Converting a freezer to start up on an inverter and saving you power.
www.spiritofjack.co.nr
July 2009

Part 1. Changing the Thermostat.

A lot of people have now realised how efficient an old Chest Freezer is when modified to run as a “Chest Fridge”. It is a little bit awkward to get things in and out of, but
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Old 01-29-2014, 12:11 AM
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I can't find that "Part 2".
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Old 01-29-2014, 12:17 AM
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Part 2 is ALL that I posted. I did not post part one, which was about changing the thermostat of a freezer to a higher temperature of a refrigerator. I have a refrigerator already so I have no need to do part one.
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Old 01-29-2014, 12:40 AM
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I want to see the Diagram/Wiring Schematic..
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Old 01-29-2014, 01:05 AM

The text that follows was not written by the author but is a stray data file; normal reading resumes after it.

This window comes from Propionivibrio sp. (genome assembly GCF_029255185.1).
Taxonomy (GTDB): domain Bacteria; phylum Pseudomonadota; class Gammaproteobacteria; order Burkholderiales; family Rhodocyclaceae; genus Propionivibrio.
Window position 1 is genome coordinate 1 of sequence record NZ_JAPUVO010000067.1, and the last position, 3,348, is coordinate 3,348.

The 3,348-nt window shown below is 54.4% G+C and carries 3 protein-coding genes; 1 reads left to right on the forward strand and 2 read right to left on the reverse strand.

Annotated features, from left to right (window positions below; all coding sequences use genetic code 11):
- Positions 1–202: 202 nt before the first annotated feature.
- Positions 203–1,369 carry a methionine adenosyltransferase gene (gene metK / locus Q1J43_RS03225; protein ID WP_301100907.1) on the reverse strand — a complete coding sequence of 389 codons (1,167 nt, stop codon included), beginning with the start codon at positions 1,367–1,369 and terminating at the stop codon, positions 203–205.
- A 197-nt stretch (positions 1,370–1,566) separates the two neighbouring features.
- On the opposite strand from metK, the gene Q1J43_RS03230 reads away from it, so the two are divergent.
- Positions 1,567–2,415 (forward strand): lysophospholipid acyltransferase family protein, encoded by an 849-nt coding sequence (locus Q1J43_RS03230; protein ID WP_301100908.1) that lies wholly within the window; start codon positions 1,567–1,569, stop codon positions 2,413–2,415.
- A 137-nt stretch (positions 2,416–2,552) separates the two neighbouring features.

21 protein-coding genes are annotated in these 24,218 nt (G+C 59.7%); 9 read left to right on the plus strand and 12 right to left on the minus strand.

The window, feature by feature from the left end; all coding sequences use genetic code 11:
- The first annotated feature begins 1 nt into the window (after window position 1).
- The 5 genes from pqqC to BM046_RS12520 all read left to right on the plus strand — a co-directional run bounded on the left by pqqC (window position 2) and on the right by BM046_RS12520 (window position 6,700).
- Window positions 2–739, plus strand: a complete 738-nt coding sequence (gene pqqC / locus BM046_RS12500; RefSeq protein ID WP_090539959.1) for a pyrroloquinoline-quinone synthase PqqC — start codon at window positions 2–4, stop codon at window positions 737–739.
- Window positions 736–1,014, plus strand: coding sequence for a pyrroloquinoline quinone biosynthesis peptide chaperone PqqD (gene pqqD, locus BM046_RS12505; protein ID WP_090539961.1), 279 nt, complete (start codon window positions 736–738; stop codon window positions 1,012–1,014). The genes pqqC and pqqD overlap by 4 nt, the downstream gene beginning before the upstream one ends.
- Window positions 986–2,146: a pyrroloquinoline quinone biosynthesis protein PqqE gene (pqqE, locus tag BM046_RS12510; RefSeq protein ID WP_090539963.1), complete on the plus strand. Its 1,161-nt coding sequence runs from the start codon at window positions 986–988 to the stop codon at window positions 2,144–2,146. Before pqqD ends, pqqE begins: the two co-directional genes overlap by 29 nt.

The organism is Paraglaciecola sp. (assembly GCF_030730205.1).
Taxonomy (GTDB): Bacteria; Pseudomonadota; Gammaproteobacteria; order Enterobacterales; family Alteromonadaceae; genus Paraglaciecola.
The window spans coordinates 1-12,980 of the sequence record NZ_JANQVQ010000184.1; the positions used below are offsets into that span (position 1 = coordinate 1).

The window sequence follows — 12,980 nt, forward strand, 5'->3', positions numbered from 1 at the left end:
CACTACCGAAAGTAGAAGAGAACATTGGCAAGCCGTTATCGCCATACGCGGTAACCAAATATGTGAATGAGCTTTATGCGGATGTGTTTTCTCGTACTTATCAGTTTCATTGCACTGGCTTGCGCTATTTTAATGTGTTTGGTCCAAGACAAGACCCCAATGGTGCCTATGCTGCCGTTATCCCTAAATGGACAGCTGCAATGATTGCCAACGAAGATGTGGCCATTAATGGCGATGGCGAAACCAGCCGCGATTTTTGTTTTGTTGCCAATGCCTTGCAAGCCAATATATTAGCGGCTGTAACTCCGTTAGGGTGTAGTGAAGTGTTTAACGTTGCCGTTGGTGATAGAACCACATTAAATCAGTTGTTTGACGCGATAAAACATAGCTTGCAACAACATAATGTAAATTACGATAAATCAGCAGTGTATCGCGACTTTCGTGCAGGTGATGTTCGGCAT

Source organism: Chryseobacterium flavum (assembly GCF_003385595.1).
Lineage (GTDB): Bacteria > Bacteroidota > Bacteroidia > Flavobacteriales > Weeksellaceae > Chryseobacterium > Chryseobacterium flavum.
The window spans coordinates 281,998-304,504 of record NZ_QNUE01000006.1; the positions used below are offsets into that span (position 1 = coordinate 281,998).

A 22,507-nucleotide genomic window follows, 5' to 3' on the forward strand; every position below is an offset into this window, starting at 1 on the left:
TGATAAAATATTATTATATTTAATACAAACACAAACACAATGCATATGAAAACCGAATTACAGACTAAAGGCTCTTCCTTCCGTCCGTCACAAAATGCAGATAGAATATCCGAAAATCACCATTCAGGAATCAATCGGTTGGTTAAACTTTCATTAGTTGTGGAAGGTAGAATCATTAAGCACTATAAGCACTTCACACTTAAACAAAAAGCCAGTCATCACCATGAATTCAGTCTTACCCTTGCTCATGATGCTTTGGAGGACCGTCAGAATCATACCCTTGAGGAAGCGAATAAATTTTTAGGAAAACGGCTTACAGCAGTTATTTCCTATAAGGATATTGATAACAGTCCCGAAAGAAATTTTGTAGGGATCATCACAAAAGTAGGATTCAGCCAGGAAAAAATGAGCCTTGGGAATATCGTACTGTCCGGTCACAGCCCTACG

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Ya know.. The more that I think about it, I don't believe that you would need to change the values of the caps at all. Those circuits deal with time, not amplitude. The difference between 50 and 60 cycles wouldn't make that much difference and the amplitude would be controlled by the input voltage. If anything, maybe a little smaller value cap to make up the difference between 50 and 60 cycles.. Just an educated guess..

The voltage of the caps that he suggests would be fine. A little overkill but not an issue..
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Last edited by 12vman; 01-29-2014 at 01:38 AM.
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Old 01-29-2014, 05:56 PM
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Yup, I knew there was a way to add caps to it. They tend to have a very wide range of voltage acceptance.
Finally figured out which relay he was referring to MARS169 fixed terminals $25.00 Coil: 375VAC, Pick-Up: 180-195V, Drop-Out: 0-105

Now the diagram:
and